I didn't have much choice, however, but to keep on marking, kneeling at the coffee table, since sitting in the chair at the dining table, where I'd experienced the spasm, felt impossible. The remarkable thing was though that after two hours and taking a couple of pain-killers the initial trauma of it all seemed to suddenly dissipate. Since that time I've felt uncomfortable certainly, but the sense of having done real damage, which was so acute in the immediate aftermath of the spasm, has gone almost entirely.

I've managed to get through quite a bit of work today, something I severely doubted would be the case this morning. I've also managed to almost finish Boswell's Life of Johnson. Reading about the real extended crisis of Johnson's painful final months certainly put my own difficulties into perspective.

Friday, April 14, 2017

Not Exactly Alert

Easily could have slept all day, but this was not an option, despite being a holiday. Nodded off a couple of times, but not for long, and coming round to consciousness was less than pleasant. Kept thinking I had stuff to do, basically because this was the case.

Thursday, April 13, 2017

Men At Work

For quite a few weeks now we've had various workmen around dealing with repairs to the buildings at work and painting pretty every surface surrounding us. It must be really tough work. It's bad enough having all the painting etc to do, but having to get on with all this in a place that's buzzing with activity all hours of the day has got to involve its very own frustrating headaches. The guys doing the hard graft strike me as being amazingly patient & long-suffering.

Yesterday as I was on the way out of the main building there were three workers painting an exterior wall. They'd just finished stripping an old exterior layer of paint, a fair amount of which was lying around on the ground. As two of the guys were getting on with the painting their colleague was starting to deal with the mess. If you've ever tried to sweep up this kind of litter, as he was about to do, you'd know just how dishearteningly time-consuming his work was going to be. Glancing at the mess as I passed I tried to imagine how I would have felt faced with the prospect of having to get rid of it all. It wasn't a nice thought.

When I walked by the same area this morning it was so clean you'd have been hard-pressed to figure out anyone had been working there just a few hours before.

Wednesday, April 12, 2017

Back In Balance

The Missus is back with tales of her adventures in Korea and of her meeting with Karen this afternoon. Astonishingly we haven't been able to find the wherewithal to pass Karen her (December) birthday present until today - and even then I couldn't be around. There's such a thing as being too busy you know - but then I think we all do know that, especially those who inhabit this far place.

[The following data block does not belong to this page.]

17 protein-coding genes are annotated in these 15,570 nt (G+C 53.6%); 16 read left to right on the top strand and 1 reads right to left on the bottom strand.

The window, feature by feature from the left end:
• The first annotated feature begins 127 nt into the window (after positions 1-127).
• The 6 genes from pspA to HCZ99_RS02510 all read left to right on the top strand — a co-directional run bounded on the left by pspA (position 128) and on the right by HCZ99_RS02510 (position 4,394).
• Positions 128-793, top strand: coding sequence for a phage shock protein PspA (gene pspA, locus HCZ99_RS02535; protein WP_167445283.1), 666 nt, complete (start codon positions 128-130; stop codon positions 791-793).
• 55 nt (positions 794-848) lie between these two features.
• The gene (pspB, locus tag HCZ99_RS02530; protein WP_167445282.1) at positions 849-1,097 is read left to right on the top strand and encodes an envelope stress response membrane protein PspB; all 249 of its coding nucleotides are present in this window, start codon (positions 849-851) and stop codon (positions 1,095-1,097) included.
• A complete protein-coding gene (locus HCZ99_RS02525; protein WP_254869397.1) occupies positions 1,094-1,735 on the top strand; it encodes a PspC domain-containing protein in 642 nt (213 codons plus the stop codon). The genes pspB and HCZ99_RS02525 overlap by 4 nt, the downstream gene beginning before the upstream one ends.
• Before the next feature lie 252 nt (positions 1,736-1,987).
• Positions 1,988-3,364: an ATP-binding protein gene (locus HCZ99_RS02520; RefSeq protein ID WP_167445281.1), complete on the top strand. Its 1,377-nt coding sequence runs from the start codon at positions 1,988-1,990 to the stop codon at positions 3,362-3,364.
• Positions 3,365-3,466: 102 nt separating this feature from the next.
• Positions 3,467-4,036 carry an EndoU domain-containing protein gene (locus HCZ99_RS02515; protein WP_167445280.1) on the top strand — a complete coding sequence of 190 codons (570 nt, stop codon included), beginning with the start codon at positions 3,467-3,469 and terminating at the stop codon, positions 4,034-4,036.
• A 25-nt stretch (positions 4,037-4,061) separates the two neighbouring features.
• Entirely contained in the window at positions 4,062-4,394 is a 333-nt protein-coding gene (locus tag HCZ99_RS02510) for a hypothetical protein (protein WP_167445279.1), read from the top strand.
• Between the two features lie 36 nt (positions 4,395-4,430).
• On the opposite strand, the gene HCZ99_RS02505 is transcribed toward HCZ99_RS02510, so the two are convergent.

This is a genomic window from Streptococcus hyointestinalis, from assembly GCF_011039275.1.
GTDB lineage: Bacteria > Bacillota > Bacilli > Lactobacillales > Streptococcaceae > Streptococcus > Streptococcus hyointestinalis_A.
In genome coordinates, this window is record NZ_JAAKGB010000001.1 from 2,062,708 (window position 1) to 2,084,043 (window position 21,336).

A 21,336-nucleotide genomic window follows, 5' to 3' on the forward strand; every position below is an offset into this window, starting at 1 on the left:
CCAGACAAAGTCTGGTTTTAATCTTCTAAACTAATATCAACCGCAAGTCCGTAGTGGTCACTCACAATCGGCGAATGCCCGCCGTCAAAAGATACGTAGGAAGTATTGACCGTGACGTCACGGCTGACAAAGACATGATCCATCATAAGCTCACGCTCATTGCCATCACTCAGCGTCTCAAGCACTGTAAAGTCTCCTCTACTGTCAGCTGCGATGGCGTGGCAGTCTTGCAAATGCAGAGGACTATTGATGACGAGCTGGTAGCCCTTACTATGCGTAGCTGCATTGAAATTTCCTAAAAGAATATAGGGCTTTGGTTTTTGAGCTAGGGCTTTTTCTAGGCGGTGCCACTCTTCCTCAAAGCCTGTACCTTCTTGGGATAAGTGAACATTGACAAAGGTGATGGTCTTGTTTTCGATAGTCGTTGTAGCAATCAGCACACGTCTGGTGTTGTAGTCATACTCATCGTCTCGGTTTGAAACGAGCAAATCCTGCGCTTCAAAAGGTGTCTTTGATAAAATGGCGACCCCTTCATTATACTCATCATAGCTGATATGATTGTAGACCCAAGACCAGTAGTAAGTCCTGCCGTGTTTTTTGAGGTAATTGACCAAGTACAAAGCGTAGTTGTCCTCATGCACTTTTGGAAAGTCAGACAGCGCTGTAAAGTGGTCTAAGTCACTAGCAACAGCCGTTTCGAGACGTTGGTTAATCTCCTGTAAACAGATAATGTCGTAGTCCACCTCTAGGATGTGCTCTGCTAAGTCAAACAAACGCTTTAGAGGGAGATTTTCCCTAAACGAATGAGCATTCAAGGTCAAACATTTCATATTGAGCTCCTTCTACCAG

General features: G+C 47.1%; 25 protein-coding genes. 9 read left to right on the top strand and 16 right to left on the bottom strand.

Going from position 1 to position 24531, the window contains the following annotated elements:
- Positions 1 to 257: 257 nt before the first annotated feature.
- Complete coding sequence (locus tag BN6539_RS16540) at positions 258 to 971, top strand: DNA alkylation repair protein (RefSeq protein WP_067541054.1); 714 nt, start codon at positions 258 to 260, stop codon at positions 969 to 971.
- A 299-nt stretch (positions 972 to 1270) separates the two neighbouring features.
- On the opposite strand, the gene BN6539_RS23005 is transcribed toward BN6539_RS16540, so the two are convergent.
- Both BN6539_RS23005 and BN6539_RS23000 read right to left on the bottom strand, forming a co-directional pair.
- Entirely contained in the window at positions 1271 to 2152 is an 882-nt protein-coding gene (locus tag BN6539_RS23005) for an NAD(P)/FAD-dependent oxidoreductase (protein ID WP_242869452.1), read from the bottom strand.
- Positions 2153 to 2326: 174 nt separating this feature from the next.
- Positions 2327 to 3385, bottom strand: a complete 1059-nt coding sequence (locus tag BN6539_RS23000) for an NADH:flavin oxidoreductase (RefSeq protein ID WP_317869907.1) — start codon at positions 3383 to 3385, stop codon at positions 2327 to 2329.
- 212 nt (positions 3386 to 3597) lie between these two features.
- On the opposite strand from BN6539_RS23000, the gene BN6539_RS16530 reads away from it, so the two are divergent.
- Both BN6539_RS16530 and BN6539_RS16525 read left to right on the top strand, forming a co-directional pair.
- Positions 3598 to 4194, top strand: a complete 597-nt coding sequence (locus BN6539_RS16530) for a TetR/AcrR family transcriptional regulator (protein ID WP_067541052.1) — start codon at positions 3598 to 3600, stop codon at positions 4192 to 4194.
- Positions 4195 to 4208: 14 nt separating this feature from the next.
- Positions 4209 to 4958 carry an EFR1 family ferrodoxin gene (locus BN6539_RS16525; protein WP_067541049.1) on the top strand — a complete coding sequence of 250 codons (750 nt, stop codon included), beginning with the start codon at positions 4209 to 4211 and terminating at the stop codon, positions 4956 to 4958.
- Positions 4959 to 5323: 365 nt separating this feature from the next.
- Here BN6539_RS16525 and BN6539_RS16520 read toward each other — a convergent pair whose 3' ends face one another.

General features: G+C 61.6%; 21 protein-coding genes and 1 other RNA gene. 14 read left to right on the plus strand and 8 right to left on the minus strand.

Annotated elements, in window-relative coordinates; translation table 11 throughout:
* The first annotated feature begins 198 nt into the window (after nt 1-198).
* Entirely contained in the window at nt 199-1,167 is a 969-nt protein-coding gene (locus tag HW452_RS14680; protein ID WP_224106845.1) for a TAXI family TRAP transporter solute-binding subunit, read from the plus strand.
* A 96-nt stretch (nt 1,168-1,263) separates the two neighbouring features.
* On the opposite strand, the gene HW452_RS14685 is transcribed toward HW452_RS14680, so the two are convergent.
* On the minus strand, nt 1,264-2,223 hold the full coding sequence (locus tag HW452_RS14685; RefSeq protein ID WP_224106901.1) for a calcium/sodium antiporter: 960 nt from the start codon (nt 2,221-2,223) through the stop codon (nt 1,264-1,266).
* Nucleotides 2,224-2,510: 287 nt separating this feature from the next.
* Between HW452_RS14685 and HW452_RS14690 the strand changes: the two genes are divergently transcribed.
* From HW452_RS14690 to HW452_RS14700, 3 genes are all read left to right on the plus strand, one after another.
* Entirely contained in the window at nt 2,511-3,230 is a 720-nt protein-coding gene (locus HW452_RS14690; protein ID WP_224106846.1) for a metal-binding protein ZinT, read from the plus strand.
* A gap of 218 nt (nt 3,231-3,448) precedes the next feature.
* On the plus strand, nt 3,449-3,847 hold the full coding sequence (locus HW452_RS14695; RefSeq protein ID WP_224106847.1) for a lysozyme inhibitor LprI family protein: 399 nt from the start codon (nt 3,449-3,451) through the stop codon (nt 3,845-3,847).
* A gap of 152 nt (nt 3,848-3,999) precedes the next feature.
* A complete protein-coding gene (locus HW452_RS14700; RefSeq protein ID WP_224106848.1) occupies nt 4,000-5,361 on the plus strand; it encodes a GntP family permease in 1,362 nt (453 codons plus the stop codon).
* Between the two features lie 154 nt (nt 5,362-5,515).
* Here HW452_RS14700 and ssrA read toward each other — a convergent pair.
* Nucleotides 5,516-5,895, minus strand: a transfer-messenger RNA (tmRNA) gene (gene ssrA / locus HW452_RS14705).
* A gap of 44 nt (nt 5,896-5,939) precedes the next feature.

Having had that little moan I'll just relax at the end of a ferocious day with a sense of some kind of equilibrium being restored.

Monday, April 10, 2017

Good Service

For some reason I've bought a copy of The Sunday Times for the last two Sundays. I can't honestly claim to admire the quality of this publication, which is why, I suppose, I've got out of the habit of buying it, so I can't really explain what made me lay down the shekels for it two Sundays running. Possibly to see what I've been missing?

With that in mind, I was a bit surprised that there was no book page at all in the paper I purchased eight days ago, as some kind of page related to book reviews or lit-related articles had been a regular feature at one time. I wondered if this was an omission relevant to that one particular Sunday, but yesterday the same lack was apparent.

It's good to know that a major national newspaper sees fit to protect its readership, especially the younger ones, from the pernicious world of books, so I can't say I felt any great disappointment. Indeed, given the quality of the book pages of old, subtly headed 'Read', I reckon the paper might be commended for services to literature for electing to rid themselves entirely of this extraneous, inessential baggage.

Sunday, April 9, 2017

The Last Stretch

Still plodding along with Boswell's Life of Johnson. I honestly thought there was some chance of finishing it when we were in KL back in March, but I was happily side-tracked then by Bate's biography of Ted Hughes and progress since has been fitful. I had only some 250 pages to go at that point, which didn't seem a lot having covered the previous 1150, but there's no real momentum to the Life to compel a reader to hasten on, and a slow, meditative pace seems appropriate to this most gradual of all unfurlings of a man's days.

I'm now in Johnson's final year so those days, always numbered, seem especially melancholic - though it's the courage of the man that shines through the debilitating final illnesses and his frank fear of death. This might seem appropriate reading on a day I annually set aside for particular remembrance of Mum, since it's the anniversary of her death. Yet I rarely, if ever, find myself dwelling on the difficulties of her last days since the years leading up to them had been so full of life in the best sense of the word.

Hers was a Life that will never be written, as is happily the case for most of us. We are fortunate indeed to escape the evaluating eyes of posterity, or even those of a good friend like Bozzy. But it's comforting to think our small lives mean as much as the largest in the final judgment.

Saturday, April 8, 2017

In Praise Of The Fridge Magnet - 4